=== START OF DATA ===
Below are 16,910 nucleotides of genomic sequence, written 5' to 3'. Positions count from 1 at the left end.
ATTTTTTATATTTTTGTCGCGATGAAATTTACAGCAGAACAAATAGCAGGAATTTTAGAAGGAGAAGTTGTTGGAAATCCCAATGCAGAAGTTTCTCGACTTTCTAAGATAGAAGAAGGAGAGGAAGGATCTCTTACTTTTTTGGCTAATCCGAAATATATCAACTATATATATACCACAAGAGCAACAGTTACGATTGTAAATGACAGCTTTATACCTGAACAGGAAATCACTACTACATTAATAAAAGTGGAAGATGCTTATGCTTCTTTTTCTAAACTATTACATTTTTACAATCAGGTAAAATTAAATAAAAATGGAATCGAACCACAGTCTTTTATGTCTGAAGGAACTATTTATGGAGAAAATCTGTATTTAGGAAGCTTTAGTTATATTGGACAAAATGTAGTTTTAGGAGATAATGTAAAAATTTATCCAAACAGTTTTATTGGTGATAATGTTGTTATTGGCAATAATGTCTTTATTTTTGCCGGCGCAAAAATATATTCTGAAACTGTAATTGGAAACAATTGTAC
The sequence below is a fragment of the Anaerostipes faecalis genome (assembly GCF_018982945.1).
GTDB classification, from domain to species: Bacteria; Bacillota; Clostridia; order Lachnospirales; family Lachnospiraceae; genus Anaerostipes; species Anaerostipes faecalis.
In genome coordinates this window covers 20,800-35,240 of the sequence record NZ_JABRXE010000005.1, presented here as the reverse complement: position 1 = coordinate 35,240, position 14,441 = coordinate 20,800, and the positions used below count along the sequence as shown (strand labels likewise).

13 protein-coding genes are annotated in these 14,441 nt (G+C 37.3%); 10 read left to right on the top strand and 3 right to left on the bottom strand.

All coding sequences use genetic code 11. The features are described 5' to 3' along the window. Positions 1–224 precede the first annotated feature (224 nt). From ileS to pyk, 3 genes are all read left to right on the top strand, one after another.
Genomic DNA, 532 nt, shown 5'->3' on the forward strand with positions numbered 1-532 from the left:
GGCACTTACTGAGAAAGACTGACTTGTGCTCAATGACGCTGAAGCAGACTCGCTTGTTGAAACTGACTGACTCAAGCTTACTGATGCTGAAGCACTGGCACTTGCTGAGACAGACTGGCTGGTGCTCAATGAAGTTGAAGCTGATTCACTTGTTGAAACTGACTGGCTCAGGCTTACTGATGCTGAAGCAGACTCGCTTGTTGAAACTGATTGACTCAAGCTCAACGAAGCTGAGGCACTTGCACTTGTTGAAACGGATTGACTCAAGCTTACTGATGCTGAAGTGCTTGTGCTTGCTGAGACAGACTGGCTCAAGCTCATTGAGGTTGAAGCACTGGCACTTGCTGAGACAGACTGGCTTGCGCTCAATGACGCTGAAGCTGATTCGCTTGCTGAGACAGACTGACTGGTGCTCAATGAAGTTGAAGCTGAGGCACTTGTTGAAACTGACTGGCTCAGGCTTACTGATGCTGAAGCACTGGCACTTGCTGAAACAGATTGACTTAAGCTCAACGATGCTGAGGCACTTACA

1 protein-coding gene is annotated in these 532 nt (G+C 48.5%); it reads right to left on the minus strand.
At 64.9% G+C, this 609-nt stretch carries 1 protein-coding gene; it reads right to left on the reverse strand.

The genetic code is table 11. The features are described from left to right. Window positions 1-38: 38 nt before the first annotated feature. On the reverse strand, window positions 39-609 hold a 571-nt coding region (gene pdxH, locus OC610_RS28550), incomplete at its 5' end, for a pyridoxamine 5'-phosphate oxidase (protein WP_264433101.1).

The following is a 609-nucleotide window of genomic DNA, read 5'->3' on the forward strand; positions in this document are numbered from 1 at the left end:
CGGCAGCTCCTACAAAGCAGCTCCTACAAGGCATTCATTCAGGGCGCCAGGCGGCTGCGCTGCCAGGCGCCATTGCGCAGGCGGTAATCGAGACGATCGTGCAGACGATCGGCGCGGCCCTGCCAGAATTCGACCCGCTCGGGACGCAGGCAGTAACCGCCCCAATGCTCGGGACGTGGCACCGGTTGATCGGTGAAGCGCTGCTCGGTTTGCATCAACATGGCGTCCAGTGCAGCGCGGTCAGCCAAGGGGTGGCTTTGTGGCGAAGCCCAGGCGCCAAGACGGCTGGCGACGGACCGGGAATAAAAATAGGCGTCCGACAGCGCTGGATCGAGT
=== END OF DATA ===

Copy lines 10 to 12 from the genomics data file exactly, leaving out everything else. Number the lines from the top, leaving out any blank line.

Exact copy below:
1 protein-coding gene is annotated in these 532 nt (G+C 48.5%); it reads right to left on the minus strand.
At 64.9% G+C, this 609-nt stretch carries 1 protein-coding gene; it reads right to left on the reverse strand.

The genetic code is table 11. The features are described from left to right. Window positions 1-38: 38 nt before the first annotated feature. On the reverse strand, window positions 39-609 hold a 571-nt coding region (gene pdxH, locus OC610_RS28550), incomplete at its 5' end, for a pyridoxamine 5'-phosphate oxidase (protein WP_264433101.1).